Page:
The violet line leads to Hirzenbach – one of the city’s unknown terminuses. The tram heads towards Schwamendingen via Aussersihl – a former workers’ neighbourhood – and on through bustling Bellevue. Like so many previously unfashionable districts, Schwamendingen is now becoming a target for gentrification.
Once you see the large furniture stores, you know you’re a long way out of the city centre. Tram number 9 chugs along through housing estates where you’re actually surprised to see a tram, and finally comes to a halt in Hirzenbach.
Part of Schwamendingen, Hirzenbach is located in the triangle between Schwamendingerplatz, Stettbach railway station in Dübendorf and Glattzentrum shopping centre in Wallisellen. The local community centre, GZ Hirzenbach, is just behind the tram stop. A little stream flows past it. One of the youth workers jokingly calls it the ‘ghetto stream’, adding on a more serious note that ‘it’s always full of rubbish and has to be cleaned out regularly.’
Helen-Keller-Strasse runs next to the stream. It is named after the American writer whose family is said to come from Schwamendingen. Keller had an eventful life. She lost her sight and hearing when she was very young, but this did not prevent her graduating from university and becoming an author who campaigned on social issues.
Some of Hirzenbach’s residents live in detached houses between Stettbach railway station and Schwamendingen. This is the more affluent area, while the rest of the neighbourhood is mainly made up of housing association residents who have lived here all their lives, and migrants, mainly from Southern Europe and Africa.
According to the youth worker, the Heerenschürli football pitches in Hirzenbach are where locals and migrants congregate.
Statistically, this is Zurich’s poorest district. It has a high proportion of children and teenagers, a trend that is set to increase. They all seem to love playing football. According to the youth worker, the Heerenschürli football pitches in Hirzenbach are where locals and migrants congregate. The derby between FC Schwamendingen and FC Polizei-Oerlikon even made the headlines in Switzerland’s biggest daily newspaper because the fans set off pyrotechnics during the match, something that had never happened before in the lower leagues.
Over the next few years, the plan is to build a new training centre for professional footballers on the site, along with the new FCZ office.
Heerenschürli trains all the juniors from FC Schwamendigen and, most notably, FC Zurich. Over the next few years, the plan is to build a new training centre for professional footballers on the site, along with the new FCZ office. The Rodriguez brothers, professional footballers who grew up in Schwamendingen, could be great role models for the local kids. Behind the football pitches there is a sports canteen and a baseball field with a small stand.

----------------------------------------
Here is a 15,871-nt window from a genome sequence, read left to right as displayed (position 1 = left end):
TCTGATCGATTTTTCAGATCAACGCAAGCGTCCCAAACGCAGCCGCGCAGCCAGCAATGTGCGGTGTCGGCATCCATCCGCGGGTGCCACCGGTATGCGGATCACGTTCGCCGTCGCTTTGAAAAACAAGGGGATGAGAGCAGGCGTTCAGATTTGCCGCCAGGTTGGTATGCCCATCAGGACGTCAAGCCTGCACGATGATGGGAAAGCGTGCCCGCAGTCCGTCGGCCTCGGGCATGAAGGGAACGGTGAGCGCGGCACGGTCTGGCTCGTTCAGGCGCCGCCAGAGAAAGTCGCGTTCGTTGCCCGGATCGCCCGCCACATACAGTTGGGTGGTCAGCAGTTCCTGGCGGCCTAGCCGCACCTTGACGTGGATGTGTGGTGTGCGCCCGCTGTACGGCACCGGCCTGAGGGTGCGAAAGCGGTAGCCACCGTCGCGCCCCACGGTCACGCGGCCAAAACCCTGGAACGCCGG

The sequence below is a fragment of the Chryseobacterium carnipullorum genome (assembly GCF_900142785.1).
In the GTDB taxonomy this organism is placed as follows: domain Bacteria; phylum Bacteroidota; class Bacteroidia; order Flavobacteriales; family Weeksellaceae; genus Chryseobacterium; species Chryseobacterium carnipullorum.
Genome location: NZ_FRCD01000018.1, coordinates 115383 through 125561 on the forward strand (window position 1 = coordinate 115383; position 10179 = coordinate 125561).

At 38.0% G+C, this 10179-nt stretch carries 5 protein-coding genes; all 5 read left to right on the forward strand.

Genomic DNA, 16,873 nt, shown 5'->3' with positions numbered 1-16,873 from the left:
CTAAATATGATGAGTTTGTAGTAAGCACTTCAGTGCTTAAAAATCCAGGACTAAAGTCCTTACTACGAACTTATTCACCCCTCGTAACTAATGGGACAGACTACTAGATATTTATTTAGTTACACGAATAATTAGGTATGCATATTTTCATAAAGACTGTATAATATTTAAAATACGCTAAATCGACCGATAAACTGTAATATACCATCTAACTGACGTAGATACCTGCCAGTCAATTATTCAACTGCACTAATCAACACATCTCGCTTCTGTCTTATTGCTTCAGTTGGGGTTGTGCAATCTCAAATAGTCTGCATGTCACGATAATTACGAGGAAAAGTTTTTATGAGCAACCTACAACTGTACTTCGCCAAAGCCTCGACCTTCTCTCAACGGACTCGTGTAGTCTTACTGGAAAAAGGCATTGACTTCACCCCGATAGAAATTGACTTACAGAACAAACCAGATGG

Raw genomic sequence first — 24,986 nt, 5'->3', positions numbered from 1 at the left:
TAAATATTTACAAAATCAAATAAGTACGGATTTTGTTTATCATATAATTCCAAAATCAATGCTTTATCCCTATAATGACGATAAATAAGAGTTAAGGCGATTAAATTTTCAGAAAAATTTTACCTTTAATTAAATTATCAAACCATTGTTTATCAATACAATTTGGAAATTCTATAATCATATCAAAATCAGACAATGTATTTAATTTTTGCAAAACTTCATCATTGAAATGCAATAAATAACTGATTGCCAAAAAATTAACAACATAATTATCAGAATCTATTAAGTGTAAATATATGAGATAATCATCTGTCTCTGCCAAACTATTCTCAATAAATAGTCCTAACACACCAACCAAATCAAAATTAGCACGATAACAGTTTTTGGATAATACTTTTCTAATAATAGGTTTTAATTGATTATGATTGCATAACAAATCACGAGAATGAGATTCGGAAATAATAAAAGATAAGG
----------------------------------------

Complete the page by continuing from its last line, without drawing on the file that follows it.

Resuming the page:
Like so many of Zurich’s neighbourhoods, Schwamendingen can’t escape the march of urban renewal. The neighbourhood is changing, and 4,000 new residents are expected to move to Hirzenbach in the next 10 to 15 years, despite the fact that property prices and rents are set to rise. The housing association’s apartments and houses will no longer be renovated, but replaced by new buildings, partly because people now want larger homes with more modern facilities and infrastructure.
But the higher rents will drive out people who currently live in an outlying district like Schwamendingen because they can’t afford to live in the city centre.
But the higher rents will drive out people who currently live in an outlying district like Schwamendingen because they can’t afford to live in the city centre. They might have to start looking for a new home, perhaps in Wallisellen, Dübendorf or Glattbrugg.
The district is becoming increasingly popular with artists – another sign of encroaching gentrification. An exhibition entitled Der Neue Norden – the New North – reveals their perceptions of Hirzenbach.
But Hirzenbach still has a family atmosphere. In the summer, residents meet in the park between the community centre and two tower blocks.
In nearby Auzelg – also a tram terminus – artists and designers have moved into former housing for the unemployed. Hirzenbach now has its own art gallery – after all, Schwamendigen needs to be attractive for people from the city.
But Hirzenbach still has a family atmosphere. In the summer, residents meet in the park between the community centre and two tower blocks. The youth worker calls it ‘the people’s park’. He says families get together at the park’s many public barbecue spots, it’s ‘lovely and peaceful’.
Otherwise the teenagers hang out on a long bench by the football pitches, or at Oerlikon railway station. Meanwhile the adults meet up at the Coop or in the church café. Hirzenbach is home to lots of local characters, and even more live around Schwamendingerplatz. They still sit together and chat – until such time as gentrification drives them away.